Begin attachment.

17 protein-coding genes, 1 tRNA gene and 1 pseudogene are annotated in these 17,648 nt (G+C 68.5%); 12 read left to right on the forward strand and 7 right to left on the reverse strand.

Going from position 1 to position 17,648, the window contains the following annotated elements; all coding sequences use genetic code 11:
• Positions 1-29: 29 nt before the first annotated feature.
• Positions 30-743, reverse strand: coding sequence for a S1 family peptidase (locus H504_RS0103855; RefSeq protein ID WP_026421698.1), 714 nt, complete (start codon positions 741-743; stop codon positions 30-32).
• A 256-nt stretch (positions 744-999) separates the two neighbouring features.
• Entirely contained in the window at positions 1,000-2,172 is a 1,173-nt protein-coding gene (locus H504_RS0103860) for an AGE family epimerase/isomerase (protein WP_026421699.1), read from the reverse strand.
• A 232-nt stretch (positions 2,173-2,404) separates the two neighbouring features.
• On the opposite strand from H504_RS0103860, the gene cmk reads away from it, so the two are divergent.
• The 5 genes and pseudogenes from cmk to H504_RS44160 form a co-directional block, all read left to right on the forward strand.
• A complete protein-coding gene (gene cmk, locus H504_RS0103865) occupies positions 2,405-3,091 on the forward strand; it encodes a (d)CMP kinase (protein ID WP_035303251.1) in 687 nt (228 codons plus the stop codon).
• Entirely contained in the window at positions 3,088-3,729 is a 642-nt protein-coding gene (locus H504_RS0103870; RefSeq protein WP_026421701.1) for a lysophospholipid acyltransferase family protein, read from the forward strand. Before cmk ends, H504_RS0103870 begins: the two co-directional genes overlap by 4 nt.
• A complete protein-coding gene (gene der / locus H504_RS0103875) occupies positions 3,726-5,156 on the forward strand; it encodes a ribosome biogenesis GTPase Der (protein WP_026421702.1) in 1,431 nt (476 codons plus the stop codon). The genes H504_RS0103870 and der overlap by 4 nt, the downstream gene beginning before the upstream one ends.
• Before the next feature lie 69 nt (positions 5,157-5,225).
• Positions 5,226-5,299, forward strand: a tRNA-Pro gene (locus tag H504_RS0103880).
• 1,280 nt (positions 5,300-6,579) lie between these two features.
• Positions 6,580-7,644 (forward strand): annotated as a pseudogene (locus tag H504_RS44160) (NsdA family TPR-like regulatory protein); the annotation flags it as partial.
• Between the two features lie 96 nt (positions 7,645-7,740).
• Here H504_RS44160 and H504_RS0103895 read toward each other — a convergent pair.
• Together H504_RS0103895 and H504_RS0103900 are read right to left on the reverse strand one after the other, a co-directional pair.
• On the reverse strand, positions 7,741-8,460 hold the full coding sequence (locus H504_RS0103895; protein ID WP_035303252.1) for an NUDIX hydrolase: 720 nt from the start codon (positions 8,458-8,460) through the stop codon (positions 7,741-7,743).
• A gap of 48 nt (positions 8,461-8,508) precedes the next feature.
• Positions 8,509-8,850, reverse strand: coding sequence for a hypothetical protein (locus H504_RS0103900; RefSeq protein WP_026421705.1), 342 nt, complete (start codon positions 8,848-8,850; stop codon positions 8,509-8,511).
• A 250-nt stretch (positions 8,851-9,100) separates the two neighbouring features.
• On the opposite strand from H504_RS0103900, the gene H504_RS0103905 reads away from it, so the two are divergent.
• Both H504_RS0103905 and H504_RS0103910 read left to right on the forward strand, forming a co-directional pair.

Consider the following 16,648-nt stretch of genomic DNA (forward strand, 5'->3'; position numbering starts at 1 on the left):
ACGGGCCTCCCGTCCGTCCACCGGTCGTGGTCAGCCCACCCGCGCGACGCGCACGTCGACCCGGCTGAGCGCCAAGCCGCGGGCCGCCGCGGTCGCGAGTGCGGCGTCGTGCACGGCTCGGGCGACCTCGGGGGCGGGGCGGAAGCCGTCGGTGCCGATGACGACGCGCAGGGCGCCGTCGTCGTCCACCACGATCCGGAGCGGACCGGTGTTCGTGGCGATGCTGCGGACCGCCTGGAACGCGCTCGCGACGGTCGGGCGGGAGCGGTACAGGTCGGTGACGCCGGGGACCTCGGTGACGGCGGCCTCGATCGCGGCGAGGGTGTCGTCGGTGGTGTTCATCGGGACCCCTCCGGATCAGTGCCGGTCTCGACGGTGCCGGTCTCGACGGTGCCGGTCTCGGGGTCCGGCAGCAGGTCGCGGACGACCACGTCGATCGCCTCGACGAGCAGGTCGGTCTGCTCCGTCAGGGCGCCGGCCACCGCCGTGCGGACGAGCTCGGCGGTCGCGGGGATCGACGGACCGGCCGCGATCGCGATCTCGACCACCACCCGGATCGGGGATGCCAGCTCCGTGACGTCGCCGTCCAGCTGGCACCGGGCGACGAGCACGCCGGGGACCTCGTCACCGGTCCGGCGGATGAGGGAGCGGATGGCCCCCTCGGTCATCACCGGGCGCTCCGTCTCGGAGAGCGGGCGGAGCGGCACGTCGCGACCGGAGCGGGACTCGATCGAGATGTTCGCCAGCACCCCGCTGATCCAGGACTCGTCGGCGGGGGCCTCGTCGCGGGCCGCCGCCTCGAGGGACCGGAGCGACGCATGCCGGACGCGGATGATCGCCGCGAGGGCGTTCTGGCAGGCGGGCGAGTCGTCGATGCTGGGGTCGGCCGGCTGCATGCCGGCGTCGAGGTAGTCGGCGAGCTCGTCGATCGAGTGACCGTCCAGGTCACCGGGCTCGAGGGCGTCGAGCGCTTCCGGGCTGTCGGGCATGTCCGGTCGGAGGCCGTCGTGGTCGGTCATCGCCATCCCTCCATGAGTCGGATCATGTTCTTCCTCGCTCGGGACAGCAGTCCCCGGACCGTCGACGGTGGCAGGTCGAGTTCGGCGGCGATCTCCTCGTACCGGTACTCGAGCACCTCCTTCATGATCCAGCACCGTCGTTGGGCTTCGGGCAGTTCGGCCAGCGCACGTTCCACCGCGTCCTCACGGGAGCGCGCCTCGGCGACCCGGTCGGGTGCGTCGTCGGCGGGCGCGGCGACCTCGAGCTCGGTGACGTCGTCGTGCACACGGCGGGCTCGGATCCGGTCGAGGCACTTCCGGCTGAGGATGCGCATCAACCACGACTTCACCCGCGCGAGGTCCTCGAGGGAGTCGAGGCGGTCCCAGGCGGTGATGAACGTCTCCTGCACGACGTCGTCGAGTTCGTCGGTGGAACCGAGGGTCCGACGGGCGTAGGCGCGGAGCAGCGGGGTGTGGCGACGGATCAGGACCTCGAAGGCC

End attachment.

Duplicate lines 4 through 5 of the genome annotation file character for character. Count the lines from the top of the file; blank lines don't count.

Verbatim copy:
• Positions 30-743, reverse strand: coding sequence for a S1 family peptidase (locus H504_RS0103855; RefSeq protein ID WP_026421698.1), 714 nt, complete (start codon positions 741-743; stop codon positions 30-32).
• A 256-nt stretch (positions 744-999) separates the two neighbouring features.